Metal Rhythm Guitar Part 2
This is part two of my guide through the facets of playing great metal rhythm guitar. In part one we focussed on the importance of getting your palm muting right as well as introducing alternate and down picked rhythms.
This week I would like to share some really useful picking drills that are applicable to tackling every era of metal. Starting with thrash metal pioneers such as Slayer and Metallica, their fast intricate patterns were refined by early 90’s bands, paving the way for its place in modern metal rhythm guitar’s wide vocabulary.
A great way of measuring the quality of your metal rhythm guitar playing is to record the riff, preferably with a drum loop or sequencer, and then double track it. (record an identical part over the top) If your timing is great you should hardly be able to hear the two parts separately but the overall sound is be much more powerful and have a thicker tone. Almost all rock and metal bands double or even triple track their rhythm parts in the studio for this reason.
Metal Rhythm Guitar Example 1
First is a series of simple repeating drills. To get the most benefit in terms of strength and stamina, aim to repeat each cell for three minutes, shake off any tension, and then continue with the next drill for three minutes and so on for all the variations. Practicing with a metronome is crucial to getting the benefit out of these. Precision is the aim so be as critical of your playing as possible to avoid engraining inaccuracy.
Metal Rhythm Guitar Example 2
Accenting certain notes in a passage builds control and also an aural awareness of the subdivisions of a beat (how the beat is split into smaller note values). In this set of drills the picking hand is moving in a constant alternate motion, but the notes marked with the arrows above them should be picked harder to make them stand out.
When practicing any lick or scale, it can be beneficial to accent the note on the beat as in the first drill, to help keep the timing accurate.
Careful with examples 2c and 2d. These feature a triplet feel which can be quite disorienting once a syncopated rhythm is applied. Listen to ‘Laid to Rest’ by Lamb of God for great examples of syncopated triplet rhythmic riffs.
I’ve played these drills with a clean note to make the pick attack that much easier to hear but a responsive distorted tone should still articulate them well.
Metal Rhythm Guitar Example 3
Time to make music! Now pitches have been applied to the rhythms so that the fretting hand must synchronize to execute them accurately. Don’t be surprised if you have to slow the speed down from where you could easily play the rhythms alone to get the hands to sync up. Focus on the down beat and that should help the hands to keep in time.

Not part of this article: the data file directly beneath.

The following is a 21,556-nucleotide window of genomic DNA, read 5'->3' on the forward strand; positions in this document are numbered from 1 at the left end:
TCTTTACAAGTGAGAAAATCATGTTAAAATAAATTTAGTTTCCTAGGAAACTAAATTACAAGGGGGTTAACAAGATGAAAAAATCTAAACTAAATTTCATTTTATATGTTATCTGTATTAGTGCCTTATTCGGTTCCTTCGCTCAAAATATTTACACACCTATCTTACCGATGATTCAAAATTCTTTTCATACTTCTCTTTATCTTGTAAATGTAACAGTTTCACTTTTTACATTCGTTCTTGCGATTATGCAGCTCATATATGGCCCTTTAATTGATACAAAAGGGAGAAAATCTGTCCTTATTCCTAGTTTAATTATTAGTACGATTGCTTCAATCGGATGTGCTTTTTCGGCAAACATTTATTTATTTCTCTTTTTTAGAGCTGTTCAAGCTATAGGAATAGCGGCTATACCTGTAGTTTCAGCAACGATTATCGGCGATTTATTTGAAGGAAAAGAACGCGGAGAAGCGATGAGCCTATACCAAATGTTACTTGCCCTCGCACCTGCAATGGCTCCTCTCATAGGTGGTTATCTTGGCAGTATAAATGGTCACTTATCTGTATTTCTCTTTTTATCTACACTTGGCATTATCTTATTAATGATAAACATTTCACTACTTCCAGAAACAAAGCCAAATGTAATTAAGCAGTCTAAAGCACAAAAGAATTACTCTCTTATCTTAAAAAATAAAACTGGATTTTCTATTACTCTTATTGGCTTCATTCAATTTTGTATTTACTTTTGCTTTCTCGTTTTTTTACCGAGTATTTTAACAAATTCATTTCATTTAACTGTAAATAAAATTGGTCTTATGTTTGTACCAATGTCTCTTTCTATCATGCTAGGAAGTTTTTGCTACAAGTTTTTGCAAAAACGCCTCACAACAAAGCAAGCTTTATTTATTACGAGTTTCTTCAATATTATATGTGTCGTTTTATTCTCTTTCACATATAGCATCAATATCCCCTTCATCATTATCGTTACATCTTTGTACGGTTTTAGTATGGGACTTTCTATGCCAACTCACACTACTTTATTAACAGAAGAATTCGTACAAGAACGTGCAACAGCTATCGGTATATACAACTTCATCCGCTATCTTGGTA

Next week we will be looking at the use of harmonics in metal rhythm guitar riffs! If you have any questions or comments please post them below!
Recommended listening for precise metal rhythm picking using these concepts include Slayer (Reign in Blood), Death (Human), Fear Factory (Demanufacture) and Pantera (Vulgar Display of Power).
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Author - Rob Thorpe
(Imagine this is in third person if you like, but we both know it’s me…) Hi, I’m Rob Thorpe, a musician and teacher based in Manchester, England, and split my time equally (or try) between composing, performing, writing and teaching. I teach regularly at BIMM Manchester delivering guitar and theory lectures the undergraduate and diploma students. My main…Author profile
Since purchasing Joseph’s Book 1 of the Complete Guide to Playing Blues Guitar, I’ve gained a much deeper understanding of the options available to me when playing the blues. He writes clearly and methodically, giving just enough information on each topic so that I can confidently integrate new techniques and expand my playing knowledge.
The book provides alternative approaches to each method to drive home the idea that you the player should experiment and find what works best in different situations based on your preference. Clear explanations of different chord voicings and rhythm options have really opened up the palette of sounds to choose from, and I look forward to continuing the series.